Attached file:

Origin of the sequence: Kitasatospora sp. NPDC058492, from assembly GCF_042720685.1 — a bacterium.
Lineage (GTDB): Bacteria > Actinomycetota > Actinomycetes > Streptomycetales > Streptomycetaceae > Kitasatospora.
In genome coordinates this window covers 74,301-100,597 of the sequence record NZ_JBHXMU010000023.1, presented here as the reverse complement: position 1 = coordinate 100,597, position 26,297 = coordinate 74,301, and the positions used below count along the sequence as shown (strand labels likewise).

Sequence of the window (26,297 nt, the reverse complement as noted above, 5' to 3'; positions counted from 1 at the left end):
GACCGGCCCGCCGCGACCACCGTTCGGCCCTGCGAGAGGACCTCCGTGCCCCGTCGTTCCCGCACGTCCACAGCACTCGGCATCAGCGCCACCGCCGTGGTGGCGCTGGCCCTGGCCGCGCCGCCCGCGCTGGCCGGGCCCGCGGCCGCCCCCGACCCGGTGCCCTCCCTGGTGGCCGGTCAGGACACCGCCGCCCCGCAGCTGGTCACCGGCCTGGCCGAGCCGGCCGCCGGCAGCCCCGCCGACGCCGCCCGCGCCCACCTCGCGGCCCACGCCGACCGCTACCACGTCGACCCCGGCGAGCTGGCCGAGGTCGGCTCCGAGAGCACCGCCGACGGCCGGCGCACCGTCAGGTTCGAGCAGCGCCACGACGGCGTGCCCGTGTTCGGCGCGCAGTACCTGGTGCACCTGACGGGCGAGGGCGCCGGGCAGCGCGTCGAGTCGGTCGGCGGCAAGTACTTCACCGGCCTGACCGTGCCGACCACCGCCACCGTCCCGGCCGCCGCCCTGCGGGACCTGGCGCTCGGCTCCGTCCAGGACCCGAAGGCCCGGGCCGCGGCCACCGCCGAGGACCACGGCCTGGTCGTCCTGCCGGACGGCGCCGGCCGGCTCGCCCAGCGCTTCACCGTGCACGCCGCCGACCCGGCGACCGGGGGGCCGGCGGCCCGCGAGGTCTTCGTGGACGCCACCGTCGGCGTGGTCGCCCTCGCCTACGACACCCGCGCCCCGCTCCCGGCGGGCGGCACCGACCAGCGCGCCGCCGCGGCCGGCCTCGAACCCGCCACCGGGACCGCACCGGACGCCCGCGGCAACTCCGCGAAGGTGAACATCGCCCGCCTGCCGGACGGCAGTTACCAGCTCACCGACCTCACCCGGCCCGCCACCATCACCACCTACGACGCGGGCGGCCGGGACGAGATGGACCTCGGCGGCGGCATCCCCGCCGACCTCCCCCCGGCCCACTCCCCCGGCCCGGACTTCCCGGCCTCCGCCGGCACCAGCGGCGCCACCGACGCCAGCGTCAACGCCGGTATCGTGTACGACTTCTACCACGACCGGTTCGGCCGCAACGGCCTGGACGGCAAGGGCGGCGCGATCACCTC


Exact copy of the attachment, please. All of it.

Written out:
Origin of the sequence: Kitasatospora sp. NPDC058492, from assembly GCF_042720685.1 — a bacterium.
Lineage (GTDB): Bacteria > Actinomycetota > Actinomycetes > Streptomycetales > Streptomycetaceae > Kitasatospora.
In genome coordinates this window covers 74,301-100,597 of the sequence record NZ_JBHXMU010000023.1, presented here as the reverse complement: position 1 = coordinate 100,597, position 26,297 = coordinate 74,301, and the positions used below count along the sequence as shown (strand labels likewise).

Sequence of the window (26,297 nt, the reverse complement as noted above, 5' to 3'; positions counted from 1 at the left end):
GACCGGCCCGCCGCGACCACCGTTCGGCCCTGCGAGAGGACCTCCGTGCCCCGTCGTTCCCGCACGTCCACAGCACTCGGCATCAGCGCCACCGCCGTGGTGGCGCTGGCCCTGGCCGCGCCGCCCGCGCTGGCCGGGCCCGCGGCCGCCCCCGACCCGGTGCCCTCCCTGGTGGCCGGTCAGGACACCGCCGCCCCGCAGCTGGTCACCGGCCTGGCCGAGCCGGCCGCCGGCAGCCCCGCCGACGCCGCCCGCGCCCACCTCGCGGCCCACGCCGACCGCTACCACGTCGACCCCGGCGAGCTGGCCGAGGTCGGCTCCGAGAGCACCGCCGACGGCCGGCGCACCGTCAGGTTCGAGCAGCGCCACGACGGCGTGCCCGTGTTCGGCGCGCAGTACCTGGTGCACCTGACGGGCGAGGGCGCCGGGCAGCGCGTCGAGTCGGTCGGCGGCAAGTACTTCACCGGCCTGACCGTGCCGACCACCGCCACCGTCCCGGCCGCCGCCCTGCGGGACCTGGCGCTCGGCTCCGTCCAGGACCCGAAGGCCCGGGCCGCGGCCACCGCCGAGGACCACGGCCTGGTCGTCCTGCCGGACGGCGCCGGCCGGCTCGCCCAGCGCTTCACCGTGCACGCCGCCGACCCGGCGACCGGGGGGCCGGCGGCCCGCGAGGTCTTCGTGGACGCCACCGTCGGCGTGGTCGCCCTCGCCTACGACACCCGCGCCCCGCTCCCGGCGGGCGGCACCGACCAGCGCGCCGCCGCGGCCGGCCTCGAACCCGCCACCGGGACCGCACCGGACGCCCGCGGCAACTCCGCGAAGGTGAACATCGCCCGCCTGCCGGACGGCAGTTACCAGCTCACCGACCTCACCCGGCCCGCCACCATCACCACCTACGACGCGGGCGGCCGGGACGAGATGGACCTCGGCGGCGGCATCCCCGCCGACCTCCCCCCGGCCCACTCCCCCGGCCCGGACTTCCCGGCCTCCGCCGGCACCAGCGGCGCCACCGACGCCAGCGTCAACGCCGGTATCGTGTACGACTTCTACCACGACCGGTTCGGCCGCAACGGCCTGGACGGCAAGGGCGGCGCGATCACCTC